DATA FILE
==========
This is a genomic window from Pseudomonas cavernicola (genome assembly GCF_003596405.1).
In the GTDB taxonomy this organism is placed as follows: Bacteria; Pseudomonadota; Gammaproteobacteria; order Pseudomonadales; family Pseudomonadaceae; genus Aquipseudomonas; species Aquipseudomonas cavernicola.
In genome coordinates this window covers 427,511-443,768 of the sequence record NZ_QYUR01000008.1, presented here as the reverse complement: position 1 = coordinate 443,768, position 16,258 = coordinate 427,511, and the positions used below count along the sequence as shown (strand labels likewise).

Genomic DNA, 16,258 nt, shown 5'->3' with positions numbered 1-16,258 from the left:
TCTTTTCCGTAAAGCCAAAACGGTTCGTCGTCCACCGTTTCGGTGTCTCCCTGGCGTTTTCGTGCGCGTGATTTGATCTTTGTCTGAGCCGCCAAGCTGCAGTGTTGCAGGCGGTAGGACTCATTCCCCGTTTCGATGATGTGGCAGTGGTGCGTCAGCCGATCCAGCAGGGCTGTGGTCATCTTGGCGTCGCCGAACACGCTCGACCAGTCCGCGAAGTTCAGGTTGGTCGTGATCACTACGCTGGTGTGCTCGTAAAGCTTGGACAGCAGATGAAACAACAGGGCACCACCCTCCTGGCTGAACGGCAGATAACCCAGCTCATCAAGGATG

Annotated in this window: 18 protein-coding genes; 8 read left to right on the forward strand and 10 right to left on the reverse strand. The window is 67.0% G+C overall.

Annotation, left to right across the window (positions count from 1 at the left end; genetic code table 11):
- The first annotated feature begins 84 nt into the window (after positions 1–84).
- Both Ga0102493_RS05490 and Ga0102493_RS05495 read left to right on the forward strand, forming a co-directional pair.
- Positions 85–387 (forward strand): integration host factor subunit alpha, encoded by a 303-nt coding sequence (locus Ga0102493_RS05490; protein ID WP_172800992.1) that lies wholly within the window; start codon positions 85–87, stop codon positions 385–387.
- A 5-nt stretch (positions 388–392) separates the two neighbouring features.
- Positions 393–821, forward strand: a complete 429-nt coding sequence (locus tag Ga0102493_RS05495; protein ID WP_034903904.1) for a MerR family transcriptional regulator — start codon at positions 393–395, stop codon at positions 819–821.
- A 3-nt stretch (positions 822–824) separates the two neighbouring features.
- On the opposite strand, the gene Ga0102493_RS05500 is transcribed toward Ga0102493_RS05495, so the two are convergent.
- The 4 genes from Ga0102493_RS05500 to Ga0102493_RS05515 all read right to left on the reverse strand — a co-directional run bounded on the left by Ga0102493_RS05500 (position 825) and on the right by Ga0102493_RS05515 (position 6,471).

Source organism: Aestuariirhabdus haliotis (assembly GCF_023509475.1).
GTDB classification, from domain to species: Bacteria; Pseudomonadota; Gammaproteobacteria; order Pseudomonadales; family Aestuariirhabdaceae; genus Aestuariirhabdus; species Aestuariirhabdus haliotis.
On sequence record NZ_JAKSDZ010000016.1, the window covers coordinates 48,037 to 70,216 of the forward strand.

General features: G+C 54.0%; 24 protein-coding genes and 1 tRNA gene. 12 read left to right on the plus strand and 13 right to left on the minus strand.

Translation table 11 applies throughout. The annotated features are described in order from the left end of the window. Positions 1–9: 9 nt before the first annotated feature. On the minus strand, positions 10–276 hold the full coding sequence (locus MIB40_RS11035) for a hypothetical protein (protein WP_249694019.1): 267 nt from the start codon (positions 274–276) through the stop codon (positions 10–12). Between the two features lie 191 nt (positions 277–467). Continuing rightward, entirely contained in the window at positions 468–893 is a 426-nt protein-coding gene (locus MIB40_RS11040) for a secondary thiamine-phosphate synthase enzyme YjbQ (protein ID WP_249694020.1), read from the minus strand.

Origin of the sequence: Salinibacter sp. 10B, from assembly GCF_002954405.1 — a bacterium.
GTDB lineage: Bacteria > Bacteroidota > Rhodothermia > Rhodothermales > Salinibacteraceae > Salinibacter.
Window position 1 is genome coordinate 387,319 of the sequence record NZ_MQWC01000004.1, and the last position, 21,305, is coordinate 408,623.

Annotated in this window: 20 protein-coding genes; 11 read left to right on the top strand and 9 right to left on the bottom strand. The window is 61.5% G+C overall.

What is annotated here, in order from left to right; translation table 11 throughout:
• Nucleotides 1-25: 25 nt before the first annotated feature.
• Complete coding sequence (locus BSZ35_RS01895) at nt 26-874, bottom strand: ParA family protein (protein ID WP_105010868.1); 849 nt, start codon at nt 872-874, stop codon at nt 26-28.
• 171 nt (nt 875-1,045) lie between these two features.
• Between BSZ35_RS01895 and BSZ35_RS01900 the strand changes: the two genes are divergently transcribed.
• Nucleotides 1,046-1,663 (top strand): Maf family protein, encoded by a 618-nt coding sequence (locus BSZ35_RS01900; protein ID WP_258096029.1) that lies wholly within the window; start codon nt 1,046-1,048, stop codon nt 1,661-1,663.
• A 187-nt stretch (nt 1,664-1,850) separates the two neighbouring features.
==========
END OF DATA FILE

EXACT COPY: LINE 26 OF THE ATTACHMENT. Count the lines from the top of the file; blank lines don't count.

• Nucleotides 1-25: 25 nt before the first annotated feature.